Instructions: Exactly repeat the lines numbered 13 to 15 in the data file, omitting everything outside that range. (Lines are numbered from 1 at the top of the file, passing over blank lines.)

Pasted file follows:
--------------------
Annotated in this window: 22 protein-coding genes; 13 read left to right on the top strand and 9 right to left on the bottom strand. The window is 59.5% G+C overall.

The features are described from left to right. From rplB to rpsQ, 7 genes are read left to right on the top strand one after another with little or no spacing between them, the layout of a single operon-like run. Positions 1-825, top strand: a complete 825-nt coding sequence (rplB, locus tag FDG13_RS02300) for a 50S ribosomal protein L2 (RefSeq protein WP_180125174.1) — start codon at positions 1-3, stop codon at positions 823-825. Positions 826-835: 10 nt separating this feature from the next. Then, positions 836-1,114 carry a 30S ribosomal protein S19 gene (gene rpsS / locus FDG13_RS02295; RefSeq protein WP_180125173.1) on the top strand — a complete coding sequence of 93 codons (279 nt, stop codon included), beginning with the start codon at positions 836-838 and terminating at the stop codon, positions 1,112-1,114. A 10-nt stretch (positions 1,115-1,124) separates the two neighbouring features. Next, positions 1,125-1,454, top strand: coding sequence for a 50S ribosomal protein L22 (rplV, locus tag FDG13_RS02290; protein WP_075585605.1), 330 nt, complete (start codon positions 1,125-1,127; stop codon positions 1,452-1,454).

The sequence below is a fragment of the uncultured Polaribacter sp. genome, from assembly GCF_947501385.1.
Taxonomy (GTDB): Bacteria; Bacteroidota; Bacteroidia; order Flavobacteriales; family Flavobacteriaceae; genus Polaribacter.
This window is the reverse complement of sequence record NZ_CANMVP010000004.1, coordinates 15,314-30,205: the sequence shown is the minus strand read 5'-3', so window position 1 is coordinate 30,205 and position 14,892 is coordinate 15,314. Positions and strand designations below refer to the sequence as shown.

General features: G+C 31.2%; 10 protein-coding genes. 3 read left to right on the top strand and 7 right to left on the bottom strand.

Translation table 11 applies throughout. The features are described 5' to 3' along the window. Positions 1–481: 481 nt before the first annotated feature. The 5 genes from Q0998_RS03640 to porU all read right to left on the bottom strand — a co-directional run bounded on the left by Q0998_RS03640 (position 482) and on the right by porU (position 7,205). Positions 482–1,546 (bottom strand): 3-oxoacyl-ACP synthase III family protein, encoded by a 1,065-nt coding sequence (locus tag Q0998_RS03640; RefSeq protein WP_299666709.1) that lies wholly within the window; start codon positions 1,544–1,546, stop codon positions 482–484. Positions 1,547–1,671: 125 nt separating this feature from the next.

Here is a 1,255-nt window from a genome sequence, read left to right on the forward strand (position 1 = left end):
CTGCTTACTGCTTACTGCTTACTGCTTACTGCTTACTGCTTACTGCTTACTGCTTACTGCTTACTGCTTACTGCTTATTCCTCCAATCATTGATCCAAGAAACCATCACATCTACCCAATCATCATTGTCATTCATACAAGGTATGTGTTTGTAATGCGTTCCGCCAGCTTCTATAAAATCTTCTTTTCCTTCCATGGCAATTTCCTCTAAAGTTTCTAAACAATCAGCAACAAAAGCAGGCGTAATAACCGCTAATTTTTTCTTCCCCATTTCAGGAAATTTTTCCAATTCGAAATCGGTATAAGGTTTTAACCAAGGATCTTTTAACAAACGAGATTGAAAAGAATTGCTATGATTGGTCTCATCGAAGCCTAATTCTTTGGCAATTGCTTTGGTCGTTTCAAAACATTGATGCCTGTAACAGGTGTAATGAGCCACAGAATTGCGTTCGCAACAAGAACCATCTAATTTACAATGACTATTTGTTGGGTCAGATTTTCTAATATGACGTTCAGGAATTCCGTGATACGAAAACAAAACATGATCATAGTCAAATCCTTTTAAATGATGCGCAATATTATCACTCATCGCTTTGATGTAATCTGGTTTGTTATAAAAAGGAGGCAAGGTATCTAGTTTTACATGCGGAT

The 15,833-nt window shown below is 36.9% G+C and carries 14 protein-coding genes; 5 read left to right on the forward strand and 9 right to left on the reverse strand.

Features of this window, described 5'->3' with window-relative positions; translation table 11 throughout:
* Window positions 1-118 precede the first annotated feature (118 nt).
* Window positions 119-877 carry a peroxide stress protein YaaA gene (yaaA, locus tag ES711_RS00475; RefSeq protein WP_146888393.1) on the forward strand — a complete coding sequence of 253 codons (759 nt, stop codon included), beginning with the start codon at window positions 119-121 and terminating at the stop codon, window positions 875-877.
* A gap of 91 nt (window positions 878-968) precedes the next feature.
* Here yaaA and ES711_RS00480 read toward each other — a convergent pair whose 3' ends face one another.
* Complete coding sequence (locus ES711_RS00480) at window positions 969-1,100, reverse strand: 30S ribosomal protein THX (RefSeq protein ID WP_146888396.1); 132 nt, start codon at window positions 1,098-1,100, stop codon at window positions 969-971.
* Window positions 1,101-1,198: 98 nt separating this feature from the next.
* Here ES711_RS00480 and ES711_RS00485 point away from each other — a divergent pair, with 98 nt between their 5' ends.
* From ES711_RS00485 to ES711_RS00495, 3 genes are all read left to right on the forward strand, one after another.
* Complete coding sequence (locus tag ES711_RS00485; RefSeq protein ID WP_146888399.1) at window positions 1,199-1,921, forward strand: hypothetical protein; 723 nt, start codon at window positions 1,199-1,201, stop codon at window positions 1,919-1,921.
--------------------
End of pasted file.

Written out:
* Window positions 119-877 carry a peroxide stress protein YaaA gene (yaaA, locus tag ES711_RS00475; RefSeq protein WP_146888393.1) on the forward strand — a complete coding sequence of 253 codons (759 nt, stop codon included), beginning with the start codon at window positions 119-121 and terminating at the stop codon, window positions 875-877.
* A gap of 91 nt (window positions 878-968) precedes the next feature.
* Here yaaA and ES711_RS00480 read toward each other — a convergent pair whose 3' ends face one another.